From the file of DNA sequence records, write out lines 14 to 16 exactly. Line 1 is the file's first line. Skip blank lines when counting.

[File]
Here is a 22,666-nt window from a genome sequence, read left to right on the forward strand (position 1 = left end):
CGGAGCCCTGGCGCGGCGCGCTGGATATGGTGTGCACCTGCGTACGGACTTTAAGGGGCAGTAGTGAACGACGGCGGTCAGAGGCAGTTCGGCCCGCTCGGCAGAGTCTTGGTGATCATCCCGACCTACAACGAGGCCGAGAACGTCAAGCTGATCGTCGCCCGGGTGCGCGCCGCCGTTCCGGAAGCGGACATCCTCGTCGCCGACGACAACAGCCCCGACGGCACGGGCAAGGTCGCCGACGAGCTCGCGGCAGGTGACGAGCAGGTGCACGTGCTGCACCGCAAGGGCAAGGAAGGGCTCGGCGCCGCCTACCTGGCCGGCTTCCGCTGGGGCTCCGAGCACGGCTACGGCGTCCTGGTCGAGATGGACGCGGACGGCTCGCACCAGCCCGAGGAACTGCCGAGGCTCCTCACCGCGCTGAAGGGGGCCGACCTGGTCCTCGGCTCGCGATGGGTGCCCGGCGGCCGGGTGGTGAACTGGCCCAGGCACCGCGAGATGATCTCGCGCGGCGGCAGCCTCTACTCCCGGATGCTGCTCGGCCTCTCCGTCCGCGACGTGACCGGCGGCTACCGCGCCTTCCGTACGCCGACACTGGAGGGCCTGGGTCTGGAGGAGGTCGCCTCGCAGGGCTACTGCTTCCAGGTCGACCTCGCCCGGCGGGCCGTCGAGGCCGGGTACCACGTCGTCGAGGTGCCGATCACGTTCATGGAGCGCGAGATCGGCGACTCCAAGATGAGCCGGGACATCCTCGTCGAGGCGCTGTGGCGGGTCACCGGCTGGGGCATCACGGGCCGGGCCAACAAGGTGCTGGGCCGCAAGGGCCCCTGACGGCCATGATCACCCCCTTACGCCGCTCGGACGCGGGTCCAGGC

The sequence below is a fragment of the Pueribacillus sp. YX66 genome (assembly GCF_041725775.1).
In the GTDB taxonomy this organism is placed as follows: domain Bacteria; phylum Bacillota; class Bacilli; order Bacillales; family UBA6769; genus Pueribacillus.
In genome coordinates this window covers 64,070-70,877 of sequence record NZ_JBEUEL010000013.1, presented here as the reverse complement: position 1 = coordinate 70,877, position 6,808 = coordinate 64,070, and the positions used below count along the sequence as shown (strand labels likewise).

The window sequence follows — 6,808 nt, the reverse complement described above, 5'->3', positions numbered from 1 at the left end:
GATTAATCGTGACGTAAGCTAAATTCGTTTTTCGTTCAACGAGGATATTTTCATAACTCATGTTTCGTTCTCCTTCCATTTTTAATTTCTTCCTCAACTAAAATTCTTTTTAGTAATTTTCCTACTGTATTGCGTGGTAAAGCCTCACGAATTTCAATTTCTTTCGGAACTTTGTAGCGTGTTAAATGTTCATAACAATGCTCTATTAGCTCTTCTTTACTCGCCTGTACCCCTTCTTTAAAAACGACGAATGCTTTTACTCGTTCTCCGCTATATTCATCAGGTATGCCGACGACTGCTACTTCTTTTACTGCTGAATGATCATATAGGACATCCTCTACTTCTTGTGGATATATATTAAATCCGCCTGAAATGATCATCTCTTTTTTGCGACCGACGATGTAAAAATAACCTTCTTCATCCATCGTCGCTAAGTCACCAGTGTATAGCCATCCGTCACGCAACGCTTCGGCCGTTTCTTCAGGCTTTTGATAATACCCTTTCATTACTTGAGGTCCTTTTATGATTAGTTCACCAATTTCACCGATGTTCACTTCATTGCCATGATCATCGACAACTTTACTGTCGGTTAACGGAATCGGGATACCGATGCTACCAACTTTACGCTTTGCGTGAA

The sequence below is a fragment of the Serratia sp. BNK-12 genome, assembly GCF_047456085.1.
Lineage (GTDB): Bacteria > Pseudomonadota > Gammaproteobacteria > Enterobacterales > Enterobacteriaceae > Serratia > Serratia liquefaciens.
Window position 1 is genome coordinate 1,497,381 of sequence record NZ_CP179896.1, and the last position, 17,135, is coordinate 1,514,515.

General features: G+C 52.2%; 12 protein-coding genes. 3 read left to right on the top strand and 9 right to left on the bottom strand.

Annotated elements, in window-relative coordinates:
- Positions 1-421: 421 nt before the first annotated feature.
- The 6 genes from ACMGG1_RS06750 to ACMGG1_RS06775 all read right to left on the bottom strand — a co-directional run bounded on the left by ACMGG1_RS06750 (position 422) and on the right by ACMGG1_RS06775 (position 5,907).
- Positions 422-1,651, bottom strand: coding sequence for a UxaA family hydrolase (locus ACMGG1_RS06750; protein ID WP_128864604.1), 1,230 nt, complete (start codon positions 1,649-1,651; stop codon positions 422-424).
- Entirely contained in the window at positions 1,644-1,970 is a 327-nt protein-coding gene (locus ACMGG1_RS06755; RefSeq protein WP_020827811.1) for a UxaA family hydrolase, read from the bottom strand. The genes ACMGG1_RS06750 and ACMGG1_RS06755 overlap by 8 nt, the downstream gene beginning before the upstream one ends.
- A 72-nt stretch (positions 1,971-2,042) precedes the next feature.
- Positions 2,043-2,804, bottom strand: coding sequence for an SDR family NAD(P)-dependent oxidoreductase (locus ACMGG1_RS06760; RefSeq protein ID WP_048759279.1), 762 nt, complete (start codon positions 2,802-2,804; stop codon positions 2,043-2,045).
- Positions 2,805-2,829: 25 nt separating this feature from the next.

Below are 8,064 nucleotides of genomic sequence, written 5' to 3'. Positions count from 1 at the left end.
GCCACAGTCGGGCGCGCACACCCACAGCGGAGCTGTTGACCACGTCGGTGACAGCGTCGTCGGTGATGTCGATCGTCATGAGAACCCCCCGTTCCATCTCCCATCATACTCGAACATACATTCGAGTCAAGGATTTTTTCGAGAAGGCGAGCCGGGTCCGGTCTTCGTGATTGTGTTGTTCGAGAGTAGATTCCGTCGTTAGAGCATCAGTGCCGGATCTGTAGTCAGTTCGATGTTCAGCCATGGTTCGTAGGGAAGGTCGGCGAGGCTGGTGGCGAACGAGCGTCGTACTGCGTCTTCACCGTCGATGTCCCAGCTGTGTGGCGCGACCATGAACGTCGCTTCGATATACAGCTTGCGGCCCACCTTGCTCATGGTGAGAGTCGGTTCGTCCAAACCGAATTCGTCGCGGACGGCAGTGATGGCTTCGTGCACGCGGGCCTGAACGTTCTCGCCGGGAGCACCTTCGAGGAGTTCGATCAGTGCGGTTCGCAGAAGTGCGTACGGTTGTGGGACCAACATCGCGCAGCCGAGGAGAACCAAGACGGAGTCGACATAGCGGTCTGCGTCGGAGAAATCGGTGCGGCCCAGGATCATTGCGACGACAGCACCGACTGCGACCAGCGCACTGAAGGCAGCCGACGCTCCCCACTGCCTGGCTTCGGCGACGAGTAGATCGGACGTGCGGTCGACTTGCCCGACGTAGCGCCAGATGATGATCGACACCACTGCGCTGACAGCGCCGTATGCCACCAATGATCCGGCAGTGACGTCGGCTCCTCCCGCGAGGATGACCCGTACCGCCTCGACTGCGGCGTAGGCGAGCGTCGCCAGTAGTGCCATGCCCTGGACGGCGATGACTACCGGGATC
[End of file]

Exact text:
- The 6 genes from ACMGG1_RS06750 to ACMGG1_RS06775 all read right to left on the bottom strand — a co-directional run bounded on the left by ACMGG1_RS06750 (position 422) and on the right by ACMGG1_RS06775 (position 5,907).
- Positions 422-1,651, bottom strand: coding sequence for a UxaA family hydrolase (locus ACMGG1_RS06750; protein ID WP_128864604.1), 1,230 nt, complete (start codon positions 1,649-1,651; stop codon positions 422-424).
- Entirely contained in the window at positions 1,644-1,970 is a 327-nt protein-coding gene (locus ACMGG1_RS06755; RefSeq protein WP_020827811.1) for a UxaA family hydrolase, read from the bottom strand. The genes ACMGG1_RS06750 and ACMGG1_RS06755 overlap by 8 nt, the downstream gene beginning before the upstream one ends.